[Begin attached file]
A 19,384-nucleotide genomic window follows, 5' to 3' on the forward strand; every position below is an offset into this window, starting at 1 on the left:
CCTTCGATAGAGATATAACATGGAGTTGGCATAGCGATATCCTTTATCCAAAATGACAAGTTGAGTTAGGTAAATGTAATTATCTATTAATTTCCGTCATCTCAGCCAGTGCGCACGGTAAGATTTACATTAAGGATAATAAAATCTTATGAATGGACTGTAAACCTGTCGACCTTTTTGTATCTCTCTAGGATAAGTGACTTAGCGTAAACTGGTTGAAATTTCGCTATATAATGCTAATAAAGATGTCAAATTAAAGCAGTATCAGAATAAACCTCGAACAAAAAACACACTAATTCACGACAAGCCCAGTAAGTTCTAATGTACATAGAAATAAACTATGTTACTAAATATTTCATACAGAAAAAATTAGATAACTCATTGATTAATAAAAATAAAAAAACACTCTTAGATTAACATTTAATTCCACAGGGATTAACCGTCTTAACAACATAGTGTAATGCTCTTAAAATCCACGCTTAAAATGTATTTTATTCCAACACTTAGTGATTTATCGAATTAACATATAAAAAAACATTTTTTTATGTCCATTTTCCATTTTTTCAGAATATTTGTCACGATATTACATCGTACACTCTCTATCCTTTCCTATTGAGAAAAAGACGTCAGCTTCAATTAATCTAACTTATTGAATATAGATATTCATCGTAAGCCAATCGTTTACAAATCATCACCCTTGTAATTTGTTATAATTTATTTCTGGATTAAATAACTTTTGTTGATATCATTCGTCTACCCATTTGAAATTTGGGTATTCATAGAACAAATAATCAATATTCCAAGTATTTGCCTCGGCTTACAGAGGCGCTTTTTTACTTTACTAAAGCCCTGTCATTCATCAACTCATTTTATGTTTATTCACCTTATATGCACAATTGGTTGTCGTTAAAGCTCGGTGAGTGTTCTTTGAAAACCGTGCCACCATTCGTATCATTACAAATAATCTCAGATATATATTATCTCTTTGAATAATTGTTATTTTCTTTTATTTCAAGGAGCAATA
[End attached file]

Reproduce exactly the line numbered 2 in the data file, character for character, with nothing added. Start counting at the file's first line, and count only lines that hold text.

CCTTCGATAGAGATATAACATGGAGTTGGCATAGCGATATCCTTTATCCAAAATGACAAGTTGAGTTAGGTAAATGTAATTATCTATTAATTTCCGTCATCTCAGCCAGTGCGCACGGTAAGATTTACATTAAGGATAATAAAATCTTATGAATGGACTGTAAACCTGTCGACCTTTTTGTATCTCTCTAGGATAAGTGACTTAGCGTAAACTGGTTGAAATTTCGCTATATAATGCTAATAAAGATGTCAAATTAAAGCAGTATCAGAATAAACCTCGAACAAAAAACACACTAATTCACGACAAGCCCAGTAAGTTCTAATGTACATAGAAATAAACTATGTTACTAAATATTTCATACAGAAAAAATTAGATAACTCATTGATTAATAAAAATAAAAAAACACTCTTAGATTAACATTTAATTCCACAGGGATTAACCGTCTTAACAACATAGTGTAATGCTCTTAAAATCCACGCTTAAAATGTATTTTATTCCAACACTTAGTGATTTATCGAATTAACATATAAAAAAACATTTTTTTATGTCCATTTTCCATTTTTTCAGAATATTTGTCACGATATTACATCGTACACTCTCTATCCTTTCCTATTGAGAAAAAGACGTCAGCTTCAATTAATCTAACTTATTGAATATAGATATTCATCGTAAGCCAATCGTTTACAAATCATCACCCTTGTAATTTGTTATAATTTATTTCTGGATTAAATAACTTTTGTTGATATCATTCGTCTACCCATTTGAAATTTGGGTATTCATAGAACAAATAATCAATATTCCAAGTATTTGCCTCGGCTTACAGAGGCGCTTTTTTACTTTACTAAAGCCCTGTCATTCATCAACTCATTTTATGTTTATTCACCTTATATGCACAATTGGTTGTCGTTAAAGCTCGGTGAGTGTTCTTTGAAAACCGTGCCACCATTCGTATCATTACAAATAATCTCAGATATATATTATCTCTTTGAATAATTGTTATTTTCTTTTATTTCAAGGAGCAATA